Editor’s Preview: By harkening back to the questions of “permanent relevance” once raised by the Greeks we can begin to understand our future. This address was presented at Hillsdale College on April 12, 1988, cosponsored by the Center for Constructive Alternatives and the United States Industrial Council Educational Foundation.
Stephen Bertman is Professor of Classical and Modern Languages, Literatures, and Civilizations at the University of Windsor, Ontario, Canada. With a Ph.D. from Columbia University in Greek and Latin, he also holds degrees in Near Eastern and Judaic studies and in ancient Greek and classical civilization. Dr. Bertman’s latest book is Doorways Through Time; The Romance of Archaeology (St. Martin’s Press).
I hope my title intrigued you, for what I will try to do here is connect the ancient world with the world of the future.
To begin, let us go back to the oldest work of Western literature that survives, the Iliad of Homer. In that story of war and human passion there is a scene that takes place on the blood-stained plain before the city of Troy. A fierce battle is raging between the warriors of Troy and their Greek enemies. To blind the Greek army so the Trojans can gain the advantage, Zeus, king of the gods, sends darkness over the battlefield. In the midst of that darkness, a Greek warrior named Ajax raises his voice in prayer:
Father Zeus, deliver us from the darkness and make the sky clear. Let us see with our eyes. Slay us in the light, if slay us you must. (Iliad, 17:645-647)
The warrior we meet is tormented by darkness. He prays for light, even if the coming of that light will ultimately mean his death. “If I must die,” he says, “let me die in the light.”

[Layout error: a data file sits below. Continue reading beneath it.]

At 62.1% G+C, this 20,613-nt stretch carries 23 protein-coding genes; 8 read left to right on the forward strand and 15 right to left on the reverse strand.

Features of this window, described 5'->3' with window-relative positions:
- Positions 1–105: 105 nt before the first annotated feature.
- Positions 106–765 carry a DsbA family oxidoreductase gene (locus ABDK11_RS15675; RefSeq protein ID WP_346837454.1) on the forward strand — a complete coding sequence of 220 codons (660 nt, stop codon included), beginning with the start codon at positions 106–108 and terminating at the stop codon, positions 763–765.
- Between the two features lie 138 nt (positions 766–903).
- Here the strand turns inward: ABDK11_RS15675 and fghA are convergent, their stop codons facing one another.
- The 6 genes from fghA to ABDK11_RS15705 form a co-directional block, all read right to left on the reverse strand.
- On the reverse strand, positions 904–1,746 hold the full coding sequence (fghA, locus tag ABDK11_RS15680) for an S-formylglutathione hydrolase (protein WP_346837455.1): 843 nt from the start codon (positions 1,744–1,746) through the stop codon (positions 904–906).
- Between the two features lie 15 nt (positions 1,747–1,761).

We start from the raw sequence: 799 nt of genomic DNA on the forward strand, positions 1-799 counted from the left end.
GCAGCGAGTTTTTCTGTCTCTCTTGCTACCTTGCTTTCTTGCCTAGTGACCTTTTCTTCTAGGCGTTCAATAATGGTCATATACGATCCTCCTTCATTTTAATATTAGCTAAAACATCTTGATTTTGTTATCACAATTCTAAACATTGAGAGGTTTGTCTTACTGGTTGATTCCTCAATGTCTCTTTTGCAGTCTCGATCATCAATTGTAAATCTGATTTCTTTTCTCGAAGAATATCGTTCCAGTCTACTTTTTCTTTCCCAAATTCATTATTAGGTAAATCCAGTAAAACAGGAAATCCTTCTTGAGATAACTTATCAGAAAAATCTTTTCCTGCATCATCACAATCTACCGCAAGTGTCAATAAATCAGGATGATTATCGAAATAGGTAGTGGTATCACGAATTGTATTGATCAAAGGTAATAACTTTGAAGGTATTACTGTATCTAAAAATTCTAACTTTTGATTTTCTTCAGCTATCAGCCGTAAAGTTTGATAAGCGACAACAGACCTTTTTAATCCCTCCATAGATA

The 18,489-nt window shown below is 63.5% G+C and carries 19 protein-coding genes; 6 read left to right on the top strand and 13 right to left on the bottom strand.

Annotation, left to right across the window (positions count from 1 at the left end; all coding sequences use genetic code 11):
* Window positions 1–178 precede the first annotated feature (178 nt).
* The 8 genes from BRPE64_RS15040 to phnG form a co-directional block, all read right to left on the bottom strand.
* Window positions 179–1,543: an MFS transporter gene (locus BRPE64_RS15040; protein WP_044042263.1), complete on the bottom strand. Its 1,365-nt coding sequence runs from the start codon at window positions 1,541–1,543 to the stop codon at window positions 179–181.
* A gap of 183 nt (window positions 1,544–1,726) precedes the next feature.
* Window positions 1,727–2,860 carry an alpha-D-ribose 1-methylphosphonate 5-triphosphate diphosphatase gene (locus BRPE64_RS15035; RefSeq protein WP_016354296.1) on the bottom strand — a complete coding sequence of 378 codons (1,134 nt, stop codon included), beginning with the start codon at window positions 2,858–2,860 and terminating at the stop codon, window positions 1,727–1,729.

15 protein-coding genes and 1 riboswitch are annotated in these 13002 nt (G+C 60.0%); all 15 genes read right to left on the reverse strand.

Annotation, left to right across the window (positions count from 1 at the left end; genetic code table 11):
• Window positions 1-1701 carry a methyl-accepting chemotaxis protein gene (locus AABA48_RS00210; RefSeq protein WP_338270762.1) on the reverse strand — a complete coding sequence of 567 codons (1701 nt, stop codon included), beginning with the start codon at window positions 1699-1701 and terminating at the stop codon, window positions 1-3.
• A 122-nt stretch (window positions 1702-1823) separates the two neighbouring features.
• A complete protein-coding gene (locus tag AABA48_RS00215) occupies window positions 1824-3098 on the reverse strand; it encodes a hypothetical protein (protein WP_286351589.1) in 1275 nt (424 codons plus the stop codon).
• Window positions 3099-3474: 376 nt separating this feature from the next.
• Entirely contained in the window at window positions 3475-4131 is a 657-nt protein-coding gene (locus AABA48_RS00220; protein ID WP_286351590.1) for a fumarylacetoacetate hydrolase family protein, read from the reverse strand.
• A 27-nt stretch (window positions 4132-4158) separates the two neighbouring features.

Words such as these express an ancient Greek compulsion—the compulsion to see and understand. Conversely, to be in darkness was to be in torment, to be in hell. The hunger for light, however, existed long before the Trojan War and long before the Greeks. It existed in prehistoric times when human beings, transcending their awe of the flame, used torchlight to banish the darkness of caves and overcome their fear of the unknown.
In the religion of ancient Greece the prehistoric torch was transmuted into Athena’s lamp. Athena was the goddess of wisdom, and her gift to mankind was the olive—a source of food but also a source of fuel. From the beaten olive came forth oil that fed the lamps of ancient Greece. The light from those lamps could banish darkness and provide enlightenment to mankind.
It was the Greeks who created what we call philosophy, the rational search for truth. Philosophy sought, with the power of the mind, to replace the dark unknown with understanding. Though philosophers lived in many parts of Greece, no city became as renowned for philosophy as Athens, a city whose very name echoed Athena’s.
A man named Socrates once lived in Athens, a man who committed his life to the search for truth and who gave mortal witness to the importance of that search. Tried as a subversive because his interrogations had infuriated the pompous, he was offered his life in exchange for his silence. If he would only stop asking questions, they would leave him alone; but if he persisted, he would be executed.